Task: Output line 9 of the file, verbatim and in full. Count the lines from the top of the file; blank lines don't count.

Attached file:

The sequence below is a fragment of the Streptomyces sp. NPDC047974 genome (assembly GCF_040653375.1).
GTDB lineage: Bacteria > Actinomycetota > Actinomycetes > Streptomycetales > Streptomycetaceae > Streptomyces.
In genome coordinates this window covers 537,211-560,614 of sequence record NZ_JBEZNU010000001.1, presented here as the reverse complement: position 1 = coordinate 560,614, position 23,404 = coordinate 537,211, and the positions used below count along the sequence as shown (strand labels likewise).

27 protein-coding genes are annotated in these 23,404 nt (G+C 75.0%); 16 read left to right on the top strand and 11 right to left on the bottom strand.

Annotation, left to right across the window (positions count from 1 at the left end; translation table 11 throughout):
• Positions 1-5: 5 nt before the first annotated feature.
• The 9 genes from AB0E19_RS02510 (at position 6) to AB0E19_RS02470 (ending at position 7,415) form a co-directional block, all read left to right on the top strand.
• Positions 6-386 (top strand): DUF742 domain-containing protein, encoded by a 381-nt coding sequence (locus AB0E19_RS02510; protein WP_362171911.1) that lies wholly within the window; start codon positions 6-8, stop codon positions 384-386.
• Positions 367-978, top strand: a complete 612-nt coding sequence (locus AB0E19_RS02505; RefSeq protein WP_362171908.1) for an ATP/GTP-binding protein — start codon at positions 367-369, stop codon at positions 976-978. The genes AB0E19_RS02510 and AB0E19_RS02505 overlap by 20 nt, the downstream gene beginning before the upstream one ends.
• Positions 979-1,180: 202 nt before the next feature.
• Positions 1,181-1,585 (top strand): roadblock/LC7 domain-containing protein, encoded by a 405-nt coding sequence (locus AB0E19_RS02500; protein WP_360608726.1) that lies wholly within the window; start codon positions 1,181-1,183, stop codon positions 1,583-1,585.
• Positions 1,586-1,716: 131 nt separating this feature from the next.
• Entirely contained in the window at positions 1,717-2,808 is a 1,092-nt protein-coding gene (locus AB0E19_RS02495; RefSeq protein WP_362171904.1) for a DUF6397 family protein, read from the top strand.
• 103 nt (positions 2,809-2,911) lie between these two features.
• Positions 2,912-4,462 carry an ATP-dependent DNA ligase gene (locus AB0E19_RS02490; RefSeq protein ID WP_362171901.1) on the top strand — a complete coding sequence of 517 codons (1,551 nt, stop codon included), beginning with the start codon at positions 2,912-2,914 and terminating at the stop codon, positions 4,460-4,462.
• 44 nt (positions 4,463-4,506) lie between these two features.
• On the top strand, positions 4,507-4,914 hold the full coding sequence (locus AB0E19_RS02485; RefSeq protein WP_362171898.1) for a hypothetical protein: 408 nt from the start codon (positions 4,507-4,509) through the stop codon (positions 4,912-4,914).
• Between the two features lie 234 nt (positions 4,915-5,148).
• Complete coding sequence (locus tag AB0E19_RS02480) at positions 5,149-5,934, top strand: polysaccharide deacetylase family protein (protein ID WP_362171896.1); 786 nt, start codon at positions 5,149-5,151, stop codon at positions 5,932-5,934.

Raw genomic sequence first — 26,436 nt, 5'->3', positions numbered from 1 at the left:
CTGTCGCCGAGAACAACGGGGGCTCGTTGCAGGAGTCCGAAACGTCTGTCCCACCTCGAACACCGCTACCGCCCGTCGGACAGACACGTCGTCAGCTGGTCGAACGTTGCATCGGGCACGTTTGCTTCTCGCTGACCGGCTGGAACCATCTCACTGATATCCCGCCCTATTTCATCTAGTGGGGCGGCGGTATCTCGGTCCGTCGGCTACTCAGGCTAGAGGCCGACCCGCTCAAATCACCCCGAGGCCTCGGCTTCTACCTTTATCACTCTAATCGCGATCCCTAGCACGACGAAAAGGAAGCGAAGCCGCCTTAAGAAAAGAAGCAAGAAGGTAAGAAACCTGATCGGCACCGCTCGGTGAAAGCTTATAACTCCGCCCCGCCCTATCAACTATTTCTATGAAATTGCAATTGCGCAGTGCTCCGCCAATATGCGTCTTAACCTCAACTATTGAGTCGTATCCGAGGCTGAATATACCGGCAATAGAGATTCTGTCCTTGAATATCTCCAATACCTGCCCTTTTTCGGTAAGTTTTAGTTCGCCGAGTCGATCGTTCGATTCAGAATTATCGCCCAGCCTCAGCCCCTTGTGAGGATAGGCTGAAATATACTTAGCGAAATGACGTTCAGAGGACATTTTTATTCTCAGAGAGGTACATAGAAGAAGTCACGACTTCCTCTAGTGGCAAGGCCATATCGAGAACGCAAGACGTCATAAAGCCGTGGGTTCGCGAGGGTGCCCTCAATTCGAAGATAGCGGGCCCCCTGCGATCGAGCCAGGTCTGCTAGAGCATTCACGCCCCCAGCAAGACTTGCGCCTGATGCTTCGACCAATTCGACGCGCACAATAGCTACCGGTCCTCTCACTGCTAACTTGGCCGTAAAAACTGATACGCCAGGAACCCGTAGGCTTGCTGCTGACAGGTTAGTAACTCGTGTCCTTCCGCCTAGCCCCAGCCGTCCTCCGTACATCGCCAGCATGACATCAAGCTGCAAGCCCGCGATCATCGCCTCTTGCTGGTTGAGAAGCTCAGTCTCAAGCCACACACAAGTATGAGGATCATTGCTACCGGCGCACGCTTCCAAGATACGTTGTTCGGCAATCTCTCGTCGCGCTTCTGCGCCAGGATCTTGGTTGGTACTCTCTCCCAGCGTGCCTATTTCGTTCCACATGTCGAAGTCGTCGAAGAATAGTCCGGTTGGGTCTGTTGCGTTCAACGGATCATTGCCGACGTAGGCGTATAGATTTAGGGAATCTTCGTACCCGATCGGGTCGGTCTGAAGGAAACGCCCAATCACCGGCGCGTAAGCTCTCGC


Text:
• Positions 367-978, top strand: a complete 612-nt coding sequence (locus AB0E19_RS02505; RefSeq protein WP_362171908.1) for an ATP/GTP-binding protein — start codon at positions 367-369, stop codon at positions 976-978. The genes AB0E19_RS02510 and AB0E19_RS02505 overlap by 20 nt, the downstream gene beginning before the upstream one ends.